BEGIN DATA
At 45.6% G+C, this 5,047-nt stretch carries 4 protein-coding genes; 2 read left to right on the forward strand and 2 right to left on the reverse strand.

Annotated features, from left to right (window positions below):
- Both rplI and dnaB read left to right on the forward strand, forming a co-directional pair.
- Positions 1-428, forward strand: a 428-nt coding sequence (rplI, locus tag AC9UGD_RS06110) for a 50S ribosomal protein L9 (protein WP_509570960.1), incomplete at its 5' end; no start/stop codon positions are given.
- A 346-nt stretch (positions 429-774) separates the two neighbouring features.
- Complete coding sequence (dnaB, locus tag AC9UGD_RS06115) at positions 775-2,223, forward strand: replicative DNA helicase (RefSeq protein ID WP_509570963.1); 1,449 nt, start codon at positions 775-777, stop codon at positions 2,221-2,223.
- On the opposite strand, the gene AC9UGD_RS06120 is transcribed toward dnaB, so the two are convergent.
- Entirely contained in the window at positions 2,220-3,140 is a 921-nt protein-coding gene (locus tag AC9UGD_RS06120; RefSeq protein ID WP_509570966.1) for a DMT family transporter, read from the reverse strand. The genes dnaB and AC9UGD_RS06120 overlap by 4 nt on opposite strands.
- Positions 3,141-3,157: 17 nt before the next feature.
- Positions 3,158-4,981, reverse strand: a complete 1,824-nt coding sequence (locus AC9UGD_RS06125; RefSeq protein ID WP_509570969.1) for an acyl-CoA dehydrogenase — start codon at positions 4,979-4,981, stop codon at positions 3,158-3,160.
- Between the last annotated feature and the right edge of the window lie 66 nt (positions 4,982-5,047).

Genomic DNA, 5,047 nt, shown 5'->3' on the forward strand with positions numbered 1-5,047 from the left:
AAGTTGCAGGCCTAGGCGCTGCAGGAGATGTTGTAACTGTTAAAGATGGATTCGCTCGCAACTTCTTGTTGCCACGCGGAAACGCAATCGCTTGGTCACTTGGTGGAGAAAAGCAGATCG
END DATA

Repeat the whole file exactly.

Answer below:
At 45.6% G+C, this 5,047-nt stretch carries 4 protein-coding genes; 2 read left to right on the forward strand and 2 right to left on the reverse strand.

Annotated features, from left to right (window positions below):
- Both rplI and dnaB read left to right on the forward strand, forming a co-directional pair.
- Positions 1-428, forward strand: a 428-nt coding sequence (rplI, locus tag AC9UGD_RS06110) for a 50S ribosomal protein L9 (protein WP_509570960.1), incomplete at its 5' end; no start/stop codon positions are given.
- A 346-nt stretch (positions 429-774) separates the two neighbouring features.
- Complete coding sequence (dnaB, locus tag AC9UGD_RS06115) at positions 775-2,223, forward strand: replicative DNA helicase (RefSeq protein ID WP_509570963.1); 1,449 nt, start codon at positions 775-777, stop codon at positions 2,221-2,223.
- On the opposite strand, the gene AC9UGD_RS06120 is transcribed toward dnaB, so the two are convergent.
- Entirely contained in the window at positions 2,220-3,140 is a 921-nt protein-coding gene (locus tag AC9UGD_RS06120; RefSeq protein ID WP_509570966.1) for a DMT family transporter, read from the reverse strand. The genes dnaB and AC9UGD_RS06120 overlap by 4 nt on opposite strands.
- Positions 3,141-3,157: 17 nt before the next feature.
- Positions 3,158-4,981, reverse strand: a complete 1,824-nt coding sequence (locus AC9UGD_RS06125; RefSeq protein ID WP_509570969.1) for an acyl-CoA dehydrogenase — start codon at positions 4,979-4,981, stop codon at positions 3,158-3,160.
- Between the last annotated feature and the right edge of the window lie 66 nt (positions 4,982-5,047).

Genomic DNA, 5,047 nt, shown 5'->3' on the forward strand with positions numbered 1-5,047 from the left:
AAGTTGCAGGCCTAGGCGCTGCAGGAGATGTTGTAACTGTTAAAGATGGATTCGCTCGCAACTTCTTGTTGCCACGCGGAAACGCAATCGCTTGGTCACTTGGTGGAGAAAAGCAGATCG